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Peter Cochrane's Uncommon Sense: Your communications - compromised

"All very basic but oh so effective."
Written by silicon.com staff, Contributor

"All very basic but oh so effective."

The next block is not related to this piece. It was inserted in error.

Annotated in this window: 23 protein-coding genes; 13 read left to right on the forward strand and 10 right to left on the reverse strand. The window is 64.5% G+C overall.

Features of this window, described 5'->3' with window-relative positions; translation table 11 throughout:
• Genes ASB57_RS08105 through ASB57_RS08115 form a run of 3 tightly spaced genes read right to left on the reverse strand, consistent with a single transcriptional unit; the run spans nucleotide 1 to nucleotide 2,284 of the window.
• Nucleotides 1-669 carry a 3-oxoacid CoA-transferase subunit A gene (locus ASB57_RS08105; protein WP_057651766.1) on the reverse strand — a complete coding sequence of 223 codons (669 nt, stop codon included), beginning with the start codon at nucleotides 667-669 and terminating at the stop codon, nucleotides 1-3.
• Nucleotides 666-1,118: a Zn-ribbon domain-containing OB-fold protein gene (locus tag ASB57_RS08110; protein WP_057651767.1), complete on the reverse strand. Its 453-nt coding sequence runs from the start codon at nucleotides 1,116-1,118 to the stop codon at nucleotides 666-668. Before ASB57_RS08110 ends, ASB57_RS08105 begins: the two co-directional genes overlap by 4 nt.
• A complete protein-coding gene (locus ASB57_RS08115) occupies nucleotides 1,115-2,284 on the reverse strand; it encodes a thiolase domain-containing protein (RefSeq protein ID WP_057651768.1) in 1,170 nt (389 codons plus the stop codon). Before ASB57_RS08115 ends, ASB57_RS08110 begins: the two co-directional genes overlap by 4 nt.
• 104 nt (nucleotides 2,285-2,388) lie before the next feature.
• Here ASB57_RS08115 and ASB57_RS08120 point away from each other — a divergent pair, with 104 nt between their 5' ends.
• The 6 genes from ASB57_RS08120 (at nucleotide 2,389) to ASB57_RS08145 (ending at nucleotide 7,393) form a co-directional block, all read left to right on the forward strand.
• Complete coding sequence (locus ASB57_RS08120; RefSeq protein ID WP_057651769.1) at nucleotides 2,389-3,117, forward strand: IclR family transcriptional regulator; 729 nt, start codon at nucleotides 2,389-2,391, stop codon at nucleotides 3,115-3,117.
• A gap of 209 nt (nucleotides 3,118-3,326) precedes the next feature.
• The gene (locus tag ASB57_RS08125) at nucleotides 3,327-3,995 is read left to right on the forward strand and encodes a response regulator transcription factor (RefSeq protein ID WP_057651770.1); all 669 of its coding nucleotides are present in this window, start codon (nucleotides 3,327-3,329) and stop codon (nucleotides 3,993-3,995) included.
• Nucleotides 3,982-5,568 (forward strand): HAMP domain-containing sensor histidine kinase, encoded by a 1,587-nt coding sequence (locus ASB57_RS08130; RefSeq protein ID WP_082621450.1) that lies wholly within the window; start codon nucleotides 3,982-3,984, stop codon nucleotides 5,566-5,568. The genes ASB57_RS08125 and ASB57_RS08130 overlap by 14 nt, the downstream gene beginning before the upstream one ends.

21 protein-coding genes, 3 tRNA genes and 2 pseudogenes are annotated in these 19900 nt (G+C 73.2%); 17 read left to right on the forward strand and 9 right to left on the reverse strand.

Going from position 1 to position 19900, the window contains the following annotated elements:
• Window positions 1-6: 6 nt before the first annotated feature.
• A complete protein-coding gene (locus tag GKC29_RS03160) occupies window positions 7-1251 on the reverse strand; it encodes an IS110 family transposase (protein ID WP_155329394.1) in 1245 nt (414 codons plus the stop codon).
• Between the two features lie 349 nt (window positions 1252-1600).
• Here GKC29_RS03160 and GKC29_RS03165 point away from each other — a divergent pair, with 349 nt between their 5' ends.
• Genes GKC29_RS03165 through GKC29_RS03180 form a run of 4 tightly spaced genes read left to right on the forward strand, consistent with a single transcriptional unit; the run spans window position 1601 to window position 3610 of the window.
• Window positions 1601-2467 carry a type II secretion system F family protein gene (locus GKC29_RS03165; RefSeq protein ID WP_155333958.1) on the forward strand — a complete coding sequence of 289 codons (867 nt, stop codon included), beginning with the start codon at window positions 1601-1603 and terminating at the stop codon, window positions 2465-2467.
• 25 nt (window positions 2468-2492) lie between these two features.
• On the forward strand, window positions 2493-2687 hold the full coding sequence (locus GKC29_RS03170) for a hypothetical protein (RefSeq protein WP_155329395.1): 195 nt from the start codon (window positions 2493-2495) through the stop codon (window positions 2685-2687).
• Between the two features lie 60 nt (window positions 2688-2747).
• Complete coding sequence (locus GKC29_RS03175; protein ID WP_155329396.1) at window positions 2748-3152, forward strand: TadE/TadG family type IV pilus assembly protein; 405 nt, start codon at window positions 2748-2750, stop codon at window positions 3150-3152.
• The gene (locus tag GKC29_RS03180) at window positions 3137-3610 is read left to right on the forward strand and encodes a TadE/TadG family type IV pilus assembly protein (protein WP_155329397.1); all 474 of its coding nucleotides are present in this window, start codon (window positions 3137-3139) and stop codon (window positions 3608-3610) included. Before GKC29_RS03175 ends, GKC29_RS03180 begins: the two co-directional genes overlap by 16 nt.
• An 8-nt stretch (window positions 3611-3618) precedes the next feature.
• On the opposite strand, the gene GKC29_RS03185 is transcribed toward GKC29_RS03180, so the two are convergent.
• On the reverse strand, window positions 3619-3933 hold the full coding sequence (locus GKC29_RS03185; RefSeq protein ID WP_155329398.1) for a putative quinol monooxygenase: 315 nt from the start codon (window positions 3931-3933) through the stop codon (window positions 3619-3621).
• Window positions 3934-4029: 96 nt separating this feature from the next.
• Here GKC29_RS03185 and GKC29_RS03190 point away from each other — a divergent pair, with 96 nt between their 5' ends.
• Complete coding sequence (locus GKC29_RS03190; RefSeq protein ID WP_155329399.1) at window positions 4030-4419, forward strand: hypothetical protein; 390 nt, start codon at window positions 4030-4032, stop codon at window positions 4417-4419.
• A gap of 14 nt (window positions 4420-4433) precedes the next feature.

Is Wi-Fi much more insecure than wireline networking? How many security clangers do you drop while on your mobile? Listen in to Peter Cochrane's latest thinking... Of all the emotive topics IT generates, security seems to be the one most frequently and irrationally debated. As a general rule people's attention to security is inversely related to the actual risk, value or need. Companies pour resources into making email 100,000-fold more secure than any physical mail process, while employing temporary staff with minimal background checks, thereby leaving the security doors wide open. On the physical side it seems to be generally accepted networks built from copper wires are reasonably secure, while those built from optical fibre are incredibly secure - and all things wireless are as leaky as a sieve. Perceptively I think it goes something like this: Anything new or misunderstood immediately goes to the top of the security list without any thought or analysis. For example, most people understand that access via paired copper cable means digging it up, climbing a pole or entering a telco/cableco building, office or home. Then with the use of a pair of alligator clips it is possible to tap the line and extract any information - audio, video or data - as seen fit. This, by the way, is mostly far from the truth but it will suffice for this discussion. Optical links, on the other hand, present a far greater challenge in the minds of most but the reality is alligator clips for optical fibre do exist. By merely bending a fibre over a reasonably tight radius, light leaks out through the cladding and can be detected by a simple optical collector. So again, the recovery of audio, video or data information without a user knowing is, in theory, relatively simple once physical access is achieved. For radio, all someone basically needs is an antenna to suck information right out of the ether. Of course, if it is a microwave radio system or directed beam of some kind, it means finding the right location so you can actually intercept the waves. But if the system is an omni-directional mobile phone or wireless LAN (WLAN), or just a PC on a desk that simply radiates energy in all directions, it can all be picked up with relatively unsophisticated equipment. This then looks like a different proposition. In recent months there has been a bevy of new software (for example NetStumbler and AirSnort) that can scan the airwaves for WLAN signals, list what is available and reveal their descriptors and vital statistics. Many programs not only list the network names and crack the Wireless Equivalent Privacy (WEP) protection currently used on WLANs, they reveal passwords and other data. The very fastest algorithms can now decode a 40-bit WEP in a matter of minutes by gathering thousands of samples of repeatedly transmitted header information. In effect all you have to do is passively monitor one wireless transmission after another, make comparisons, and gradually the encryption key, network name and password emerge. This is all very basic but oh so effective. Many people have been surprised the WEP designers didn't anticipate this would happen and only specified a 40-bit key. The good news is that there is a 128-bit key option giving improved security and dictating much longer monitoring periods. So WLAN/Wi-Fi remains reasonably secure for the present and represents about the same level of inconvenience to those trying to break in as a pair of copper wires. Does any of this mean we should stop using wireless transmission? I don't think so. It would be foolish to abandon any technology on the basis of its momentary exposure to interception. The reality is that anybody wishing to intercept communication in any form - be it over copper, fibre or wireless - has their work cut out to a modest degree. Physical access is the first priority, followed by software having the capability to decrypt the information. But remember that the vast majority of communication on this planet enjoys no form of encryption or protection and the interceptions remain very small. When compared to the number of conversations that are overheard in a room or on a train, or indeed the number of credit cards that are compromised after handing them to a waiter, hotel reception or gas station attendant, or indeed the easy access to printed mail in unguarded mail boxes and the ease of reading a PC screen over someone's shoulder, then the risk is very small. It would be imprudent indeed not to take adequate precautions with our information and the protection of our commercial interests. The fact that wireless networks can be hacked today in terms of basic access to the network doesn't mean to say we can't increase the length of WEP keys or add further password protection and encrypt our files and folders prior to transmission. So if you have really important data you do not wish people to access, it's very simple: protect it before you send it. But also remember to look over your shoulder to see who is eyeing your screen, listening to your phone call, trying your door or window, or accessing your paper mail. This column was typed edited on my laptop on BA2020 flying Denver to London, edited in a coffee shop at Ipswich Station and emailed to silicon.com from a start-up in Chelmsford via a high-speed LAN.
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